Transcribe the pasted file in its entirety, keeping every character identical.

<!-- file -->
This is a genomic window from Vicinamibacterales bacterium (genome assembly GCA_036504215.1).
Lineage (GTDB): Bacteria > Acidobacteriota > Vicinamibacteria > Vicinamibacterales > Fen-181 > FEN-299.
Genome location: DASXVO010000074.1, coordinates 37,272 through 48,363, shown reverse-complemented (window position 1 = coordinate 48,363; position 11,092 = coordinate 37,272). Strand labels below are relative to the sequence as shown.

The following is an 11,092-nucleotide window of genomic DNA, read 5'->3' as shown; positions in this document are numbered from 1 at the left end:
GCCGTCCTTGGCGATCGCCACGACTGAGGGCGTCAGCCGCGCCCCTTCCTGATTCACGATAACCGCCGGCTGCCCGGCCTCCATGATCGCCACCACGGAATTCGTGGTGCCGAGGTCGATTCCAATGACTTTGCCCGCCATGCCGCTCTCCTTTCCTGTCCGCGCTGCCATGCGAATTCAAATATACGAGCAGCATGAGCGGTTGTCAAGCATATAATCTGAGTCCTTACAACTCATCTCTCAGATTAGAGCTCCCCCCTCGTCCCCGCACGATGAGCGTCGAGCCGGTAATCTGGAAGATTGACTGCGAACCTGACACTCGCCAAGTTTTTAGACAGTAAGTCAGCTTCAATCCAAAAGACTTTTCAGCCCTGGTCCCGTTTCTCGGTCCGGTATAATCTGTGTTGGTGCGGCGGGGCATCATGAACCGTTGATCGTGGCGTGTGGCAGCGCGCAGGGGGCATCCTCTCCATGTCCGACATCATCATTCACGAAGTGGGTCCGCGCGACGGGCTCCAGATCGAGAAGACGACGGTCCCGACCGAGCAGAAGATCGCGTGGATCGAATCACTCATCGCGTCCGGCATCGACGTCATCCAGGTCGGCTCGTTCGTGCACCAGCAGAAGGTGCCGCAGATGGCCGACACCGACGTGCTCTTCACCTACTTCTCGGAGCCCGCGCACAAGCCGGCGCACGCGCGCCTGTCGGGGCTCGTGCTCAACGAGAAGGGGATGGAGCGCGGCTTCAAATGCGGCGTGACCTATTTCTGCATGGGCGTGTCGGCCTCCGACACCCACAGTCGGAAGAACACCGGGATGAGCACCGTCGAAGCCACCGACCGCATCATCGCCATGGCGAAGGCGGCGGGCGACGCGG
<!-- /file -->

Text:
This is a genomic window from Vicinamibacterales bacterium (genome assembly GCA_036504215.1).
Lineage (GTDB): Bacteria > Acidobacteriota > Vicinamibacteria > Vicinamibacterales > Fen-181 > FEN-299.
Genome location: DASXVO010000074.1, coordinates 37,272 through 48,363, shown reverse-complemented (window position 1 = coordinate 48,363; position 11,092 = coordinate 37,272). Strand labels below are relative to the sequence as shown.

The following is an 11,092-nucleotide window of genomic DNA, read 5'->3' as shown; positions in this document are numbered from 1 at the left end:
GCCGTCCTTGGCGATCGCCACGACTGAGGGCGTCAGCCGCGCCCCTTCCTGATTCACGATAACCGCCGGCTGCCCGGCCTCCATGATCGCCACCACGGAATTCGTGGTGCCGAGGTCGATTCCAATGACTTTGCCCGCCATGCCGCTCTCCTTTCCTGTCCGCGCTGCCATGCGAATTCAAATATACGAGCAGCATGAGCGGTTGTCAAGCATATAATCTGAGTCCTTACAACTCATCTCTCAGATTAGAGCTCCCCCCTCGTCCCCGCACGATGAGCGTCGAGCCGGTAATCTGGAAGATTGACTGCGAACCTGACACTCGCCAAGTTTTTAGACAGTAAGTCAGCTTCAATCCAAAAGACTTTTCAGCCCTGGTCCCGTTTCTCGGTCCGGTATAATCTGTGTTGGTGCGGCGGGGCATCATGAACCGTTGATCGTGGCGTGTGGCAGCGCGCAGGGGGCATCCTCTCCATGTCCGACATCATCATTCACGAAGTGGGTCCGCGCGACGGGCTCCAGATCGAGAAGACGACGGTCCCGACCGAGCAGAAGATCGCGTGGATCGAATCACTCATCGCGTCCGGCATCGACGTCATCCAGGTCGGCTCGTTCGTGCACCAGCAGAAGGTGCCGCAGATGGCCGACACCGACGTGCTCTTCACCTACTTCTCGGAGCCCGCGCACAAGCCGGCGCACGCGCGCCTGTCGGGGCTCGTGCTCAACGAGAAGGGGATGGAGCGCGGCTTCAAATGCGGCGTGACCTATTTCTGCATGGGCGTGTCGGCCTCCGACACCCACAGTCGGAAGAACACCGGGATGAGCACCGTCGAAGCCACCGACCGCATCATCGCCATGGCGAAGGCGGCGGGCGACGCGG